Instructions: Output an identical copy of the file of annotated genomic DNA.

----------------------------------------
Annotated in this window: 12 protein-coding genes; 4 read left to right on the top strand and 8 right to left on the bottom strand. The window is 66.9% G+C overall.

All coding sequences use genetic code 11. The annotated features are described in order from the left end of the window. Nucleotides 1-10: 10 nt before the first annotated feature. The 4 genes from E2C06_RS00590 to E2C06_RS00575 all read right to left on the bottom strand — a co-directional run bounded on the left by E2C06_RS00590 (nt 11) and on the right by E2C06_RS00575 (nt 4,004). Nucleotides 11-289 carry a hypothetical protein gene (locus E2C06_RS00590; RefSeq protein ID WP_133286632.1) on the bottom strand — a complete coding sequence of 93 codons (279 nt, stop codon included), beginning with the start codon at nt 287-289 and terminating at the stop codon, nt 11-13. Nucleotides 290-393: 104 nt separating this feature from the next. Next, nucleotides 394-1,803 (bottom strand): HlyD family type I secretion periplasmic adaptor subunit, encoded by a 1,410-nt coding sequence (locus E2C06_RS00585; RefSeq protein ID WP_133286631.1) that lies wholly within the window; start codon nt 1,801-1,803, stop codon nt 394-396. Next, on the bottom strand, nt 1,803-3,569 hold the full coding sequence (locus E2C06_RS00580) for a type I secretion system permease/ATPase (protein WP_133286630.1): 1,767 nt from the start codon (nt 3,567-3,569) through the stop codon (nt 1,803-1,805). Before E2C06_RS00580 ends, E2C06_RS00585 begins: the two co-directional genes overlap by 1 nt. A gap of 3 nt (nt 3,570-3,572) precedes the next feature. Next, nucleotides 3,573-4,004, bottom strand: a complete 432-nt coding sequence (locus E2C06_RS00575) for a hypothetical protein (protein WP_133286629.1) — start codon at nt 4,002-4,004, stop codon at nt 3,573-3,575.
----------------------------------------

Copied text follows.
Annotated in this window: 12 protein-coding genes; 4 read left to right on the top strand and 8 right to left on the bottom strand. The window is 66.9% G+C overall.

All coding sequences use genetic code 11. The annotated features are described in order from the left end of the window. Nucleotides 1-10: 10 nt before the first annotated feature. The 4 genes from E2C06_RS00590 to E2C06_RS00575 all read right to left on the bottom strand — a co-directional run bounded on the left by E2C06_RS00590 (nt 11) and on the right by E2C06_RS00575 (nt 4,004). Nucleotides 11-289 carry a hypothetical protein gene (locus E2C06_RS00590; RefSeq protein ID WP_133286632.1) on the bottom strand — a complete coding sequence of 93 codons (279 nt, stop codon included), beginning with the start codon at nt 287-289 and terminating at the stop codon, nt 11-13. Nucleotides 290-393: 104 nt separating this feature from the next. Next, nucleotides 394-1,803 (bottom strand): HlyD family type I secretion periplasmic adaptor subunit, encoded by a 1,410-nt coding sequence (locus E2C06_RS00585; RefSeq protein ID WP_133286631.1) that lies wholly within the window; start codon nt 1,801-1,803, stop codon nt 394-396. Next, on the bottom strand, nt 1,803-3,569 hold the full coding sequence (locus E2C06_RS00580) for a type I secretion system permease/ATPase (protein WP_133286630.1): 1,767 nt from the start codon (nt 3,567-3,569) through the stop codon (nt 1,803-1,805). Before E2C06_RS00580 ends, E2C06_RS00585 begins: the two co-directional genes overlap by 1 nt. A gap of 3 nt (nt 3,570-3,572) precedes the next feature. Next, nucleotides 3,573-4,004, bottom strand: a complete 432-nt coding sequence (locus E2C06_RS00575) for a hypothetical protein (protein WP_133286629.1) — start codon at nt 4,002-4,004, stop codon at nt 3,573-3,575.